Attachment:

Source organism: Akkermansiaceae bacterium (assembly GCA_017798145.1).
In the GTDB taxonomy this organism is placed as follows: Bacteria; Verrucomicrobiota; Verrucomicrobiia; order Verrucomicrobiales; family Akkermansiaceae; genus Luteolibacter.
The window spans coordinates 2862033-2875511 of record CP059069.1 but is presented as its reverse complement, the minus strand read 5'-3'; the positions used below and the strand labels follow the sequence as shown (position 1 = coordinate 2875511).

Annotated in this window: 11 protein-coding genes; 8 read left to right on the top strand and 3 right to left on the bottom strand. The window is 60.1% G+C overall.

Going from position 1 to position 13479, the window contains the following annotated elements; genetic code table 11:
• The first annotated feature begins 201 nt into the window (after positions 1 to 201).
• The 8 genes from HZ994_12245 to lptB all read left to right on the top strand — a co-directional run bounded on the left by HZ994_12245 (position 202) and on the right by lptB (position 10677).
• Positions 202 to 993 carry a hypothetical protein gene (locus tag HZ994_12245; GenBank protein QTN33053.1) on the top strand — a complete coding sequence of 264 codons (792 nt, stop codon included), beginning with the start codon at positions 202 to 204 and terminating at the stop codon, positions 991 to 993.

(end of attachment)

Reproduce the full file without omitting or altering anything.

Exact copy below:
Source organism: Akkermansiaceae bacterium (assembly GCA_017798145.1).
In the GTDB taxonomy this organism is placed as follows: Bacteria; Verrucomicrobiota; Verrucomicrobiia; order Verrucomicrobiales; family Akkermansiaceae; genus Luteolibacter.
The window spans coordinates 2862033-2875511 of record CP059069.1 but is presented as its reverse complement, the minus strand read 5'-3'; the positions used below and the strand labels follow the sequence as shown (position 1 = coordinate 2875511).

Annotated in this window: 11 protein-coding genes; 8 read left to right on the top strand and 3 right to left on the bottom strand. The window is 60.1% G+C overall.

Going from position 1 to position 13479, the window contains the following annotated elements; genetic code table 11:
• The first annotated feature begins 201 nt into the window (after positions 1 to 201).
• The 8 genes from HZ994_12245 to lptB all read left to right on the top strand — a co-directional run bounded on the left by HZ994_12245 (position 202) and on the right by lptB (position 10677).
• Positions 202 to 993 carry a hypothetical protein gene (locus tag HZ994_12245; GenBank protein QTN33053.1) on the top strand — a complete coding sequence of 264 codons (792 nt, stop codon included), beginning with the start codon at positions 202 to 204 and terminating at the stop codon, positions 991 to 993.